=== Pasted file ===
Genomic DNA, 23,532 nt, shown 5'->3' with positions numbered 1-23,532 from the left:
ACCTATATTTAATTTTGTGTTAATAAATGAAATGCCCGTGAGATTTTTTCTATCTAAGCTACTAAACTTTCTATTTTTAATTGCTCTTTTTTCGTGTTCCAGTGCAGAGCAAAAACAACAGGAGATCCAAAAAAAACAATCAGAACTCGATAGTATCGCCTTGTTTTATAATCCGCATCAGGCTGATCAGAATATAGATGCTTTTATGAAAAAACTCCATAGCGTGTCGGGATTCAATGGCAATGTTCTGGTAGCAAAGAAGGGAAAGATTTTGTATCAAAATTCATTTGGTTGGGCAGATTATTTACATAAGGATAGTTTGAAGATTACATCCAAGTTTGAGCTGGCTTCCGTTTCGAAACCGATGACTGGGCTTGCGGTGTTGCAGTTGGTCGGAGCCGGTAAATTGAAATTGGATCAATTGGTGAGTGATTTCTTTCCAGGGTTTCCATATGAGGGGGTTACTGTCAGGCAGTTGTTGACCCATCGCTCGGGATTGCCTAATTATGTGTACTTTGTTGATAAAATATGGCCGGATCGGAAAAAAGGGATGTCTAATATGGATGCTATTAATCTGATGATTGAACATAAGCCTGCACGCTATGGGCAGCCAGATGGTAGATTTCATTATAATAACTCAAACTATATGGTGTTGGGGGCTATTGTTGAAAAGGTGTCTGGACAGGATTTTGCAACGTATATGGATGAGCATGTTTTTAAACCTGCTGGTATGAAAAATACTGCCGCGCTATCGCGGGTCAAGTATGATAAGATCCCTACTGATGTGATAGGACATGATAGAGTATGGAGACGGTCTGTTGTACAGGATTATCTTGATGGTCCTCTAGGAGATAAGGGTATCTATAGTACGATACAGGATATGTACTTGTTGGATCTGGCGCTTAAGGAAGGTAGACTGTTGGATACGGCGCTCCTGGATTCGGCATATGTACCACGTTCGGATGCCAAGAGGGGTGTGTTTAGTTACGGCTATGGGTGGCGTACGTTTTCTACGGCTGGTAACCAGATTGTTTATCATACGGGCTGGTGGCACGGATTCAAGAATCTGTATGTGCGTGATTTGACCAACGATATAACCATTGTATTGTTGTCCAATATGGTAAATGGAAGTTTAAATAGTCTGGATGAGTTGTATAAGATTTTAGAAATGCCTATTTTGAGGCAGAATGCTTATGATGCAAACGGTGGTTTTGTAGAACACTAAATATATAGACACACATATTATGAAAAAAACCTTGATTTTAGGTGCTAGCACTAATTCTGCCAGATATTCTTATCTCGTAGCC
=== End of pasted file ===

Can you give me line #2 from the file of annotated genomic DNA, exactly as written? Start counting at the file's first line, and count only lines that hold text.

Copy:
ACCTATATTTAATTTTGTGTTAATAAATGAAATGCCCGTGAGATTTTTTCTATCTAAGCTACTAAACTTTCTATTTTTAATTGCTCTTTTTTCGTGTTCCAGTGCAGAGCAAAAACAACAGGAGATCCAAAAAAAACAATCAGAACTCGATAGTATCGCCTTGTTTTATAATCCGCATCAGGCTGATCAGAATATAGATGCTTTTATGAAAAAACTCCATAGCGTGTCGGGATTCAATGGCAATGTTCTGGTAGCAAAGAAGGGAAAGATTTTGTATCAAAATTCATTTGGTTGGGCAGATTATTTACATAAGGATAGTTTGAAGATTACATCCAAGTTTGAGCTGGCTTCCGTTTCGAAACCGATGACTGGGCTTGCGGTGTTGCAGTTGGTCGGAGCCGGTAAATTGAAATTGGATCAATTGGTGAGTGATTTCTTTCCAGGGTTTCCATATGAGGGGGTTACTGTCAGGCAGTTGTTGACCCATCGCTCGGGATTGCCTAATTATGTGTACTTTGTTGATAAAATATGGCCGGATCGGAAAAAAGGGATGTCTAATATGGATGCTATTAATCTGATGATTGAACATAAGCCTGCACGCTATGGGCAGCCAGATGGTAGATTTCATTATAATAACTCAAACTATATGGTGTTGGGGGCTATTGTTGAAAAGGTGTCTGGACAGGATTTTGCAACGTATATGGATGAGCATGTTTTTAAACCTGCTGGTATGAAAAATACTGCCGCGCTATCGCGGGTCAAGTATGATAAGATCCCTACTGATGTGATAGGACATGATAGAGTATGGAGACGGTCTGTTGTACAGGATTATCTTGATGGTCCTCTAGGAGATAAGGGTATCTATAGTACGATACAGGATATGTACTTGTTGGATCTGGCGCTTAAGGAAGGTAGACTGTTGGATACGGCGCTCCTGGATTCGGCATATGTACCACGTTCGGATGCCAAGAGGGGTGTGTTTAGTTACGGCTATGGGTGGCGTACGTTTTCTACGGCTGGTAACCAGATTGTTTATCATACGGGCTGGTGGCACGGATTCAAGAATCTGTATGTGCGTGATTTGACCAACGATATAACCATTGTATTGTTGTCCAATATGGTAAATGGAAGTTTAAATAGTCTGGATGAGTTGTATAAGATTTTAGAAATGCCTATTTTGAGGCAGAATGCTTATGATGCAAACGGTGGTTTTGTAGAACACTAAATATATAGACACACATATTATGAAAAAAACCTTGATTTTAGGTGCTAGCACTAATTCTGCCAGATATTCTTATCTCGTAGCC